Because I only have one, it has to be a really really good one. I got hooked on Red Robin burgers back in university; then, Red Robin was really a college beer joint that served really good burgers.  I ordered the A-1 Peppercorn Burger, but when it came, it came on some kind of a roll 😦 not the real hamburger bun.

 

 

00Burger

It was everything I had hoped for – and more. The meat was cooked perfectly, not overdone; juicy and not greasy. The bacon (yes, yes, I did. It’s just once a year) was crisp. The sauce was peppery, just the way I like it. And yes, I ate the onion rings, too.

Now I’m good for another year 🙂

July 12, 2013 Posted by | Aging, Cooking, Cultural, Eating Out, Food, Health Issues, Restaurant | , | Leave a comment

Go For the Bloat

It is breathtaking in its audacity. In a report from CondeNastPortfolio.com we learn of a reverse approach by Carl Jrs. / Hardee’s – going full out towards mega-caloric burgers.

This post is dedicated to Mark, at 2:48 the b-side who is on a quest in Kuwait for the ultimate burger. I am afraid he is going to – literally – eat his heart out.

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It was a patriotic statement that went a bit too far afield: an attempt to create the “ultimate picnic burger.” Called the Fourth of July Burger, it was tested last summer at seven locations by the West Coast fast-food chain Carl’s Jr. and consisted of a huge beef patty topped with pickles, ketchup, mustard, potato chips, and a hot dog. Stacked high and loaded with fat and calories, it was the food equivalent of the national anthem played through a sousaphone, a perfect distillation of a peculiarly American form of balls-out, postmodern gluttony that, at least outwardly, we’re all supposed to be ashamed of right now.

Yet for all its pomp and glory, it didn’t quite work. When John Koncki, director of product development for Carl’s Jr., talks about it now, he comes across a little wistful. It tasted really good, he says, but the name and the concept proved too much for the testers. “Sometimes,” the earnest Koncki says, “some of the sandwiches are so unique that consumers can’t wrap their heads around them.”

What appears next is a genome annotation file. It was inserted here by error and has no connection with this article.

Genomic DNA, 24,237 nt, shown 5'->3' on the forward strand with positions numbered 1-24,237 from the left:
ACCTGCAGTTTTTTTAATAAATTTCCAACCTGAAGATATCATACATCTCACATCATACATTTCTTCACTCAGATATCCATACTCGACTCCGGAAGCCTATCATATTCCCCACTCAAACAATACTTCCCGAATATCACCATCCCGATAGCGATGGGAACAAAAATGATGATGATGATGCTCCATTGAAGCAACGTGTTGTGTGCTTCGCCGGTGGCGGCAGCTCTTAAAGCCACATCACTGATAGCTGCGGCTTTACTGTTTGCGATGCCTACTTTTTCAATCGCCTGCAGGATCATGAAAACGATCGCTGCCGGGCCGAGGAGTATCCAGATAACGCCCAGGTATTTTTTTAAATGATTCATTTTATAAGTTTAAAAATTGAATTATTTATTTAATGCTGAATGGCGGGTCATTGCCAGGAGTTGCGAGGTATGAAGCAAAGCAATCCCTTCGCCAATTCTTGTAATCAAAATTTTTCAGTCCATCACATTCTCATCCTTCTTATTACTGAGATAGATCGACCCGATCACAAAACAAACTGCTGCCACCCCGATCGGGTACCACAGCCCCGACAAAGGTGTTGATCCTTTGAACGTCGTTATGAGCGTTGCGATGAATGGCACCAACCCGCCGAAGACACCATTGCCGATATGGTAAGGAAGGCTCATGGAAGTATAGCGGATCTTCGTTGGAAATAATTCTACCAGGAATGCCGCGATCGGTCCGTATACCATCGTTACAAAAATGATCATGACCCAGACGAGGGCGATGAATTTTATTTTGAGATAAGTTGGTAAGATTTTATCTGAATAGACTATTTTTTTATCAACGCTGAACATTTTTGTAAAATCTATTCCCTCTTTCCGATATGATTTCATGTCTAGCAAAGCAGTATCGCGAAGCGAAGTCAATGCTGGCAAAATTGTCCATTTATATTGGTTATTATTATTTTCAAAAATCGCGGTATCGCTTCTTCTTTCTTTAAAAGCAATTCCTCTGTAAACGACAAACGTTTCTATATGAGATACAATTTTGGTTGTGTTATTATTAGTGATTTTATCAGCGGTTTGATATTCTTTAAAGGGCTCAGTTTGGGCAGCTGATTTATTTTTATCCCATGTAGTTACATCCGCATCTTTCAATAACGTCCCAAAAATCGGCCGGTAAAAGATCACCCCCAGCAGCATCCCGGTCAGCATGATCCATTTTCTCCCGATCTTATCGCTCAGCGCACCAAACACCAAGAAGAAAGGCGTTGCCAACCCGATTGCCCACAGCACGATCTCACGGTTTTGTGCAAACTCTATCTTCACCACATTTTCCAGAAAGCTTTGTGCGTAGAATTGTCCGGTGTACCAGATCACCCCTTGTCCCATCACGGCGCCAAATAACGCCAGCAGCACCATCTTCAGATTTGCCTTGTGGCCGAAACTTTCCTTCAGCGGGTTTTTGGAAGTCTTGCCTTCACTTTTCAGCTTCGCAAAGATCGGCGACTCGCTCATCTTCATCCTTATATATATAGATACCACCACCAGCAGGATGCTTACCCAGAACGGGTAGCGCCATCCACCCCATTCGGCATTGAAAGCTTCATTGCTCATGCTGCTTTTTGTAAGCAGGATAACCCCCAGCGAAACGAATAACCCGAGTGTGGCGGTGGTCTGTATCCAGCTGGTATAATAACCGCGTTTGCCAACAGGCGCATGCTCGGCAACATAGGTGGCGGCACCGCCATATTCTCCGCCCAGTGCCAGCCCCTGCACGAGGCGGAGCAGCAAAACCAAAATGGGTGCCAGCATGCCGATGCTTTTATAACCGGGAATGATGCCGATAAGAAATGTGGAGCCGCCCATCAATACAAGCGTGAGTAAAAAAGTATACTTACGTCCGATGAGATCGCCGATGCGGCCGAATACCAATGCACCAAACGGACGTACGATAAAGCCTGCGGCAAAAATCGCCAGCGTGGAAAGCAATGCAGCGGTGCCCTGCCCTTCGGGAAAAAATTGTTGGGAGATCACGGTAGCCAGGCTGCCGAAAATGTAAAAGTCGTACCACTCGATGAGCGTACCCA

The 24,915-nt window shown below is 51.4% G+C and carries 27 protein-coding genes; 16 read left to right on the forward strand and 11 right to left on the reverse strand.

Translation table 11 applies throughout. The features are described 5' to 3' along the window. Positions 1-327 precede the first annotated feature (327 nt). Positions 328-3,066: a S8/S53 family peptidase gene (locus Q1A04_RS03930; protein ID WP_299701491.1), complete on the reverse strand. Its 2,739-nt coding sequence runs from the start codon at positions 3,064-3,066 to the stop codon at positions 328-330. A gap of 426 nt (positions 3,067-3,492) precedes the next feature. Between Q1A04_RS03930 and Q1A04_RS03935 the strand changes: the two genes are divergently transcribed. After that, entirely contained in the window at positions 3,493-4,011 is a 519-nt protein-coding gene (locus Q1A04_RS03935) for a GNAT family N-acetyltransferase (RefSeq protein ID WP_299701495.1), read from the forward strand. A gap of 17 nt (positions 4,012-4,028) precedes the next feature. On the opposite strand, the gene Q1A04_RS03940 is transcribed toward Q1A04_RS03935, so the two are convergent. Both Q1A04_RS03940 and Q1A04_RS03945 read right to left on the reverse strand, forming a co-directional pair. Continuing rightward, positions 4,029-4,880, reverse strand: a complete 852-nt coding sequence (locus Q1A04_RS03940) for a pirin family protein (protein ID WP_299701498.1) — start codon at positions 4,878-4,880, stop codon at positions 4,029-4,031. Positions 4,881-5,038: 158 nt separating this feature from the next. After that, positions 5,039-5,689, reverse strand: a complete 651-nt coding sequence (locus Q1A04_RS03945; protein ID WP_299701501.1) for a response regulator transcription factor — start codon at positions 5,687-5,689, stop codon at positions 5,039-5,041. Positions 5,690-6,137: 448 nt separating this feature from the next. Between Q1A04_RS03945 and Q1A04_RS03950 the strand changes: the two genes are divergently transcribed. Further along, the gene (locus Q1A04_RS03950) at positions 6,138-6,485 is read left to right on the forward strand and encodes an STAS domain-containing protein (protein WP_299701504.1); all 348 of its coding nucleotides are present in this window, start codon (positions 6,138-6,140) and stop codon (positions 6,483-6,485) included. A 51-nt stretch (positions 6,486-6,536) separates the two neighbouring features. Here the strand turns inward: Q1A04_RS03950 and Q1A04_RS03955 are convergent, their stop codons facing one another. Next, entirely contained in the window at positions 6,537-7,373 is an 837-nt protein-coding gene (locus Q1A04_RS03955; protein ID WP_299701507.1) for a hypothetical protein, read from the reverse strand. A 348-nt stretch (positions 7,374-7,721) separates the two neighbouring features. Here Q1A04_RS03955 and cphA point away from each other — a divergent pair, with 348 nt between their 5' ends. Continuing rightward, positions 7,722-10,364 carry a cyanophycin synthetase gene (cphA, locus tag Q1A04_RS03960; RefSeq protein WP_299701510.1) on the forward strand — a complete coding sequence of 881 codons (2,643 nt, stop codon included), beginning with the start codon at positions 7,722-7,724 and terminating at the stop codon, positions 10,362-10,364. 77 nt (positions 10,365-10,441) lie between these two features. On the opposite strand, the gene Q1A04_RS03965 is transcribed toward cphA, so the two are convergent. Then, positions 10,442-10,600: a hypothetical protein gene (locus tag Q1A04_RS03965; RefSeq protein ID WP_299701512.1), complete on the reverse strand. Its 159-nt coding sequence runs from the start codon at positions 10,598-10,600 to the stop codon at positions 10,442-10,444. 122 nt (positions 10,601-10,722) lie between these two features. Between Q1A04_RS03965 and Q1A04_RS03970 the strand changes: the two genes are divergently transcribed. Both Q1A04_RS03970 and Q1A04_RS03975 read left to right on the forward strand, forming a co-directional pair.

The uniqueness isn’t the only thing that’s hard to get your head around. During the past few years, CKE Restaurants, the parent company of Carl’s Jr. and Hardee’s, has employed an audacious go-for-bloat approach that defies just about everything you’ve come to assume about the business of modern fast food. (See nutrition data for CKE franchises and other fast-food chains.) In an age when other chains have been forced to at least pretend that they care about the health of their customers and have started offering packets of apples and things sprinkled with walnuts and yogurt, Hardee’s and Carl’s Jr. are purposely running in the opposite direction, unapologetically creating an arsenal of higher-priced, high-fat, high-calorie monstrosities—pioneering avant-garde concepts such as “meat as a condiment” and “fast-food porn”—and putting the message out to increasingly receptive consumers with ads that are often as controversial as the burgers themselves.

You can read the rest of this article, and similar articles, by clicking HERE.

April 2, 2008 Posted by | Blogging, Cooking, Diet / Weight Loss, Eating Out, Experiment, Health Issues, Humor, Social Issues | , , | 2 Comments